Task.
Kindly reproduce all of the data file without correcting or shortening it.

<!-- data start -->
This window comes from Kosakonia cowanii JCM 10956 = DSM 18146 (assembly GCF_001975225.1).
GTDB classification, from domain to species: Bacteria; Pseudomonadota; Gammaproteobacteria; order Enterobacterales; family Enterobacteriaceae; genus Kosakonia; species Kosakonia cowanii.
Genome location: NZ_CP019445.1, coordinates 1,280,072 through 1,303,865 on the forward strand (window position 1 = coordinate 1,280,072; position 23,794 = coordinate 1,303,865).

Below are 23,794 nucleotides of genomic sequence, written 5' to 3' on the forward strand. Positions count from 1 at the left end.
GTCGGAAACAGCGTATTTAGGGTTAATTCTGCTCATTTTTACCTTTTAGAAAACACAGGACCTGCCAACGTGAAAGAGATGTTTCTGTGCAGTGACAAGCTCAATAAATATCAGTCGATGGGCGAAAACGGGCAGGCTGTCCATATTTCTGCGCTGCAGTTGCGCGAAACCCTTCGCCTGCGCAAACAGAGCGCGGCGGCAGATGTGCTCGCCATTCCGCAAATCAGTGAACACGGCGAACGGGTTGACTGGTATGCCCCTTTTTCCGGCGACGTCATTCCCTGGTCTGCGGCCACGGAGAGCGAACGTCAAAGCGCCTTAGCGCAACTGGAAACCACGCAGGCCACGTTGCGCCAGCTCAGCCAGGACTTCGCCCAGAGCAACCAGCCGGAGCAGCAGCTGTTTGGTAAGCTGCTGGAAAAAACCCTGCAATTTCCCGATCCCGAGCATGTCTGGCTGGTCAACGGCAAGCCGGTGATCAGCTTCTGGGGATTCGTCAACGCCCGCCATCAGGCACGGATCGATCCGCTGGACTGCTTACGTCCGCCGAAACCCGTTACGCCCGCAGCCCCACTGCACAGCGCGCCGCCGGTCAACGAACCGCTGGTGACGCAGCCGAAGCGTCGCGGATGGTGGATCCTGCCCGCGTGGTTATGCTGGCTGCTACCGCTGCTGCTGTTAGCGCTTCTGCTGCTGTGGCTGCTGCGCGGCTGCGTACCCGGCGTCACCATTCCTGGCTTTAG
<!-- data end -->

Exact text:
This window comes from Kosakonia cowanii JCM 10956 = DSM 18146 (assembly GCF_001975225.1).
GTDB classification, from domain to species: Bacteria; Pseudomonadota; Gammaproteobacteria; order Enterobacterales; family Enterobacteriaceae; genus Kosakonia; species Kosakonia cowanii.
Genome location: NZ_CP019445.1, coordinates 1,280,072 through 1,303,865 on the forward strand (window position 1 = coordinate 1,280,072; position 23,794 = coordinate 1,303,865).

Below are 23,794 nucleotides of genomic sequence, written 5' to 3' on the forward strand. Positions count from 1 at the left end.
GTCGGAAACAGCGTATTTAGGGTTAATTCTGCTCATTTTTACCTTTTAGAAAACACAGGACCTGCCAACGTGAAAGAGATGTTTCTGTGCAGTGACAAGCTCAATAAATATCAGTCGATGGGCGAAAACGGGCAGGCTGTCCATATTTCTGCGCTGCAGTTGCGCGAAACCCTTCGCCTGCGCAAACAGAGCGCGGCGGCAGATGTGCTCGCCATTCCGCAAATCAGTGAACACGGCGAACGGGTTGACTGGTATGCCCCTTTTTCCGGCGACGTCATTCCCTGGTCTGCGGCCACGGAGAGCGAACGTCAAAGCGCCTTAGCGCAACTGGAAACCACGCAGGCCACGTTGCGCCAGCTCAGCCAGGACTTCGCCCAGAGCAACCAGCCGGAGCAGCAGCTGTTTGGTAAGCTGCTGGAAAAAACCCTGCAATTTCCCGATCCCGAGCATGTCTGGCTGGTCAACGGCAAGCCGGTGATCAGCTTCTGGGGATTCGTCAACGCCCGCCATCAGGCACGGATCGATCCGCTGGACTGCTTACGTCCGCCGAAACCCGTTACGCCCGCAGCCCCACTGCACAGCGCGCCGCCGGTCAACGAACCGCTGGTGACGCAGCCGAAGCGTCGCGGATGGTGGATCCTGCCCGCGTGGTTATGCTGGCTGCTACCGCTGCTGCTGTTAGCGCTTCTGCTGCTGTGGCTGCTGCGCGGCTGCGTACCCGGCGTCACCATTCCTGGCTTTAG